Cameron Sinclair, former chief executive of Architecture for Humanity and co-author of the best seller Design Like You Give A Damn, illustrated the power of design to transform communities. He introduced himself as the chief eternal optimist, with a background of growing up in an impoverished area of south London. Architecture for Humanity has worked with 35,000 architects in 63 cities and with 2.1 million clients. Its focus is social and economic change by embedding local architects into the community and paying for their professional services. The community are engaged as partners and they listen, learn and design together. The construction process from start to finish supports local construction companies and uses local resources, providing additional jobs and income. The ownership of the final project is transferred to the local community, who have to ensure they can maintain and run it.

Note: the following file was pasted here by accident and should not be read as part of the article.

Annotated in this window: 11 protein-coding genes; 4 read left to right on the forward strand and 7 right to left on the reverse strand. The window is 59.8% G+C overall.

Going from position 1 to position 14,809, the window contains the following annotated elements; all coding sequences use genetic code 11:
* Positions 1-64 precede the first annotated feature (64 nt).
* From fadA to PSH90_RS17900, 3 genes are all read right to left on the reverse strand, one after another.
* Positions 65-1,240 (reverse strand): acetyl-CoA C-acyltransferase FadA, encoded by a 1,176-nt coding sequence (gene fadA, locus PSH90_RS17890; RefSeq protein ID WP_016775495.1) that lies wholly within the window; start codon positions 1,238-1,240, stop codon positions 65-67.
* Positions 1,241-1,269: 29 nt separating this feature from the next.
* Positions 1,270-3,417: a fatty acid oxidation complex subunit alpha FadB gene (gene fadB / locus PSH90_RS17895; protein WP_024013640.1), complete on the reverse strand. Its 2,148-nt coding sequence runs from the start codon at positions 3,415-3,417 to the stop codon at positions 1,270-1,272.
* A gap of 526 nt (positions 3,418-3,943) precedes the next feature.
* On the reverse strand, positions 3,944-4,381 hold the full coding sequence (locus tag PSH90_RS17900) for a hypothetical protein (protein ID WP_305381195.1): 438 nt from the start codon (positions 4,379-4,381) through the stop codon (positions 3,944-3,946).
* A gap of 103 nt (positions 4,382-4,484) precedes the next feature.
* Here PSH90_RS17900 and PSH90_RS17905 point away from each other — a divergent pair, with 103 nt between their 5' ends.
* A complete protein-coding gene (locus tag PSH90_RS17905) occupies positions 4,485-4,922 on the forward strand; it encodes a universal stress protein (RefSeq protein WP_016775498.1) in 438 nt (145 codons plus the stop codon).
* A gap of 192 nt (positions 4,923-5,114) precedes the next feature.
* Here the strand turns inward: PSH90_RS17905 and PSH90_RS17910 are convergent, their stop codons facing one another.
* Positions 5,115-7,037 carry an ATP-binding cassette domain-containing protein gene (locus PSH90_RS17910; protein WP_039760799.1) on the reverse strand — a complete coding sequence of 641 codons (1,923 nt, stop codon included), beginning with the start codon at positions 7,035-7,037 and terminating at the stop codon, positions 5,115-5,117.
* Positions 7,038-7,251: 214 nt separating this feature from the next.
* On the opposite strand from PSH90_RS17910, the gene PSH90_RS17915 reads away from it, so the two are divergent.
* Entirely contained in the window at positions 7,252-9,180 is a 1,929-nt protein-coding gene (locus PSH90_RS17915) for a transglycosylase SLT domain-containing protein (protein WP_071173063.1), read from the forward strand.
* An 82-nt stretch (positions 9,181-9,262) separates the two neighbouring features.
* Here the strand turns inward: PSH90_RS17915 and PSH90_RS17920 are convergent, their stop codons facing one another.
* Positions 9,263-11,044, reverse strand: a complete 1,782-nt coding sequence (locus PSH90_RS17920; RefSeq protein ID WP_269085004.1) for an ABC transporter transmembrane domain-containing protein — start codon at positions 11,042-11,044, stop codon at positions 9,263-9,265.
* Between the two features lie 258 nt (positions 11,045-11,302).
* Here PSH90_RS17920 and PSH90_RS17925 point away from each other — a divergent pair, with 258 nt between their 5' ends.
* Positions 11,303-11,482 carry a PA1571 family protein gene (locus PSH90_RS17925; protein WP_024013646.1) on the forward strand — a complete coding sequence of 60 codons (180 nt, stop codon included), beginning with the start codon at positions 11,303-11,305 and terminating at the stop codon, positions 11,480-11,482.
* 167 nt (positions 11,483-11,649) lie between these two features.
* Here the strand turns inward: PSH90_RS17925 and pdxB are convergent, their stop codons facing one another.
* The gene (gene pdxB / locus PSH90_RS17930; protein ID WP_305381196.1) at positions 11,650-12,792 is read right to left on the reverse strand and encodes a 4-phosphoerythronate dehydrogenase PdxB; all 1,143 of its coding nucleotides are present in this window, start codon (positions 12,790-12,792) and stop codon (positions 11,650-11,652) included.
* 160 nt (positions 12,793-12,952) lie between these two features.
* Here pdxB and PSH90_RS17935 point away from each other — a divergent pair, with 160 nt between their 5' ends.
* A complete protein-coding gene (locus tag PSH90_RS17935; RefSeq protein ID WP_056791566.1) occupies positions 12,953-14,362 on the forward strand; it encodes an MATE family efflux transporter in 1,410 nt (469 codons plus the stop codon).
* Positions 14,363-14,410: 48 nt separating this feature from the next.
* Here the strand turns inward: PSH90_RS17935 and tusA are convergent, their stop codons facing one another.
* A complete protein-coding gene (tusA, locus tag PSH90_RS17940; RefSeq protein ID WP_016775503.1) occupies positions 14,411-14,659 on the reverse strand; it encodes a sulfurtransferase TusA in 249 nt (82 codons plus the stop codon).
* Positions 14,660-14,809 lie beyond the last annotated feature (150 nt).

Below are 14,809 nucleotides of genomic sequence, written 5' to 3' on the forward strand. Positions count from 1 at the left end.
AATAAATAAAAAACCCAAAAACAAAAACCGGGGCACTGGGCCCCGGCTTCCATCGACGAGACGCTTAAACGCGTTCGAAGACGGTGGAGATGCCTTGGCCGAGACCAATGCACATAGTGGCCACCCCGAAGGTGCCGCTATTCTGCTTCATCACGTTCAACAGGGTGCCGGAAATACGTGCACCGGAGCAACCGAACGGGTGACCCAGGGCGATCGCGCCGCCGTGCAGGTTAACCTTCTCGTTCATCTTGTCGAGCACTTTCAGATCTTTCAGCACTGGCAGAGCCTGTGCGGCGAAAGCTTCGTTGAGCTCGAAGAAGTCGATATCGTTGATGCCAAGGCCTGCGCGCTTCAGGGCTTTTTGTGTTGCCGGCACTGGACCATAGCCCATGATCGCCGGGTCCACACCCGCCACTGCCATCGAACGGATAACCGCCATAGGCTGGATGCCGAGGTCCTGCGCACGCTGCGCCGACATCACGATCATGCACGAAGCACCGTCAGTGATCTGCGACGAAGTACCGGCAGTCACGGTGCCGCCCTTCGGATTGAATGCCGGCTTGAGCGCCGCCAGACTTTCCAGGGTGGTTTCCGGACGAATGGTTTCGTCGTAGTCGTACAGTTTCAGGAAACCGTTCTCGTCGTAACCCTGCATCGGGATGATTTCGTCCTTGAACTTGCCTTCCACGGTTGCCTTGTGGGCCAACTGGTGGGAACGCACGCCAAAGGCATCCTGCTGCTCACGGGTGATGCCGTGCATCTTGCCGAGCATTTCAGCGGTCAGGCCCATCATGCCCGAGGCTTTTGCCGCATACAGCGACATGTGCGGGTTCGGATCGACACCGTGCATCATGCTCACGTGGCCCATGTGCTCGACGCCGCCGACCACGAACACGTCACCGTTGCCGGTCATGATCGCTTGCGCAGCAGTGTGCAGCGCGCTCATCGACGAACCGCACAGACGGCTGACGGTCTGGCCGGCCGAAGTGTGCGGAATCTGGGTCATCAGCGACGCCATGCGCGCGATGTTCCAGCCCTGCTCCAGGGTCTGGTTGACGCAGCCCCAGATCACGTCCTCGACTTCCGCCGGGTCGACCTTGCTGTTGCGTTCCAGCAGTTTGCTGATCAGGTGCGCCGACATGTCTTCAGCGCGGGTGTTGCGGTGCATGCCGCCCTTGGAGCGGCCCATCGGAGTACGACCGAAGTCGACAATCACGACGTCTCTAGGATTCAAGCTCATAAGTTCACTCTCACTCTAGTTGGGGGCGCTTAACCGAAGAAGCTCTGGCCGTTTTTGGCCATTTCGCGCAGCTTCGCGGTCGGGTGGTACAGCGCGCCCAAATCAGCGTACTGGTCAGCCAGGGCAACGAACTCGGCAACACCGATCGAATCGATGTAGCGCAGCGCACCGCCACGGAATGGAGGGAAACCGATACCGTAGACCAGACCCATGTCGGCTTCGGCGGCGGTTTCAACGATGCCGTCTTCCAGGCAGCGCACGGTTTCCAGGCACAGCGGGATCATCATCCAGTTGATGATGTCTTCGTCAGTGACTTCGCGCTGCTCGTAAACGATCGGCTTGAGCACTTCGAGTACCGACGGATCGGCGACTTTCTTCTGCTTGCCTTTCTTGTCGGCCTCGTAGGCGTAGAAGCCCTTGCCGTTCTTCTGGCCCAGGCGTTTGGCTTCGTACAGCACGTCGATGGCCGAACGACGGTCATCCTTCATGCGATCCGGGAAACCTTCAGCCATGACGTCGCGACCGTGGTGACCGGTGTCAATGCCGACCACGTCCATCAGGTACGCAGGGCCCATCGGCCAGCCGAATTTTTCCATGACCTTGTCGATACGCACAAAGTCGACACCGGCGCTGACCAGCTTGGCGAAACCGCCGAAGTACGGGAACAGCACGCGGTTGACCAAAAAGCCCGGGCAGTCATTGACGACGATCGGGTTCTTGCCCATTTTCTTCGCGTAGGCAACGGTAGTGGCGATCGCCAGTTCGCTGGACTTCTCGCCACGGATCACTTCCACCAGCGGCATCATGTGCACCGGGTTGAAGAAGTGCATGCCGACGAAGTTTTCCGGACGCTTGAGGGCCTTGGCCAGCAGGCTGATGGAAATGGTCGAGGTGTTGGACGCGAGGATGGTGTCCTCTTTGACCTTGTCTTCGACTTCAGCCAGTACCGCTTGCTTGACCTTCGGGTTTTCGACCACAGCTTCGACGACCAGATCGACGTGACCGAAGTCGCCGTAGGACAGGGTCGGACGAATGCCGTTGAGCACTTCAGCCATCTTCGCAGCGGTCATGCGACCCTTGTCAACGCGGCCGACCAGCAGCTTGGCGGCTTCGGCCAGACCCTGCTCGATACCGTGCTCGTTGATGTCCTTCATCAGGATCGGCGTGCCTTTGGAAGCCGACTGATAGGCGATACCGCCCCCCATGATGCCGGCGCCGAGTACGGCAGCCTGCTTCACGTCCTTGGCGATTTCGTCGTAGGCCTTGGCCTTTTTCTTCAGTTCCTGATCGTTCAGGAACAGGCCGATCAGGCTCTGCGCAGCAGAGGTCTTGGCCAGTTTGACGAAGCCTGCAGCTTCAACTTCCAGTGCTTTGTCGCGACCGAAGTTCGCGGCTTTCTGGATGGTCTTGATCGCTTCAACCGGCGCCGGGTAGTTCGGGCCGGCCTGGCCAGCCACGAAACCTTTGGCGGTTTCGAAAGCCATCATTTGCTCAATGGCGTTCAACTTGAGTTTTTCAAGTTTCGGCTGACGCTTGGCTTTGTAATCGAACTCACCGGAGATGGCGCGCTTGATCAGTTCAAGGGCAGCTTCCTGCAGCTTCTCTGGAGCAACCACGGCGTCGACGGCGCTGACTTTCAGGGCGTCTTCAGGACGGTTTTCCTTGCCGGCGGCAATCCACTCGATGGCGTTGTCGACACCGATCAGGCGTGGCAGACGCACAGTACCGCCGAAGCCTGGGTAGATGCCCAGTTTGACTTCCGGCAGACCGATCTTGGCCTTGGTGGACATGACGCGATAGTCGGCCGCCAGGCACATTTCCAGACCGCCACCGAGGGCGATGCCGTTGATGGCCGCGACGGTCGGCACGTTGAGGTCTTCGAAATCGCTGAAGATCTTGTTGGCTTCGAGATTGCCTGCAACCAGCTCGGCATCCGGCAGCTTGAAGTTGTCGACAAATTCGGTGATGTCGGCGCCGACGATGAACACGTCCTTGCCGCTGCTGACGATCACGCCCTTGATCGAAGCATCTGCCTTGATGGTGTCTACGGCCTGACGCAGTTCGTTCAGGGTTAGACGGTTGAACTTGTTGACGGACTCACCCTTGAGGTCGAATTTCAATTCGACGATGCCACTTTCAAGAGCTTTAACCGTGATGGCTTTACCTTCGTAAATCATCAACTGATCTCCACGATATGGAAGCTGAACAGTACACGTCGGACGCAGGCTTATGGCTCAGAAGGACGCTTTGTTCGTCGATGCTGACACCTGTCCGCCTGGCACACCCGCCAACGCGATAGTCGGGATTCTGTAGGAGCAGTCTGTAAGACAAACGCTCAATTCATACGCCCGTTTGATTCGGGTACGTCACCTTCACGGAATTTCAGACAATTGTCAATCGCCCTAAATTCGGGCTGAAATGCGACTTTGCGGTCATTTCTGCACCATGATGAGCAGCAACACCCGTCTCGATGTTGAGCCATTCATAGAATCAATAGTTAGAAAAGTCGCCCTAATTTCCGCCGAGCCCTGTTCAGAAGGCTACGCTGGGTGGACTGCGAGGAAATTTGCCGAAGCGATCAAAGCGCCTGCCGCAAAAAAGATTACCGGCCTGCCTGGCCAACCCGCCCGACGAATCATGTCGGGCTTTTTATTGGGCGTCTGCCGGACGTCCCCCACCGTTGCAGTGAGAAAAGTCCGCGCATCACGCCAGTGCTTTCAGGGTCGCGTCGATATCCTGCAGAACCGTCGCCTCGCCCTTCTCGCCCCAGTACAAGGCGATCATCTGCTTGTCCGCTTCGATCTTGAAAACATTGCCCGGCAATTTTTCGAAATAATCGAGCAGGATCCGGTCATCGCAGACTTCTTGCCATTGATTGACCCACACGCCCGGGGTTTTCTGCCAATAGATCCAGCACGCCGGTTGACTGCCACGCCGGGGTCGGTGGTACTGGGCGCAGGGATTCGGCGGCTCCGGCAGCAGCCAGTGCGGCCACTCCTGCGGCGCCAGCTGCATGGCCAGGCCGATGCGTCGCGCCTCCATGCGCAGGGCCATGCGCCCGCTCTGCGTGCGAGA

At the end of his presentation Sinclair shared the limelight with architects who had designed sports facilities in Africa sponsored by FIFA, and with health programmes as part of their brief. Architecture for Humanity is like a pop-up practice that responds to crisis situations, building modest facilities that have a huge impact. Small mobile noodle kiosks in Japan for fishermen after the Tsunami delivered not only noodles, but created community centres to help communities repair physical and social damage.
Rather than focusing on starchitects pirouetting their grand schemes, this congress dealt with the serious issues facing humanity, and provided a stage for architects to have a dialogue, share ideas and empower them to make a difference. Other presentations included the ‘Distress Road Tours: Building Empathy One Conversation at a Time’ by Wes Janz and Olon Dotson from Ball State University; and the Bloemfontein Taxi Terminus (Typology Architecture) awarded a prize by the South African Institute of Architecture. Such award-winners inspired congress goers through the way individuals can and are making a difference. This is surely a congress for humanity of which the South Africans should be proud.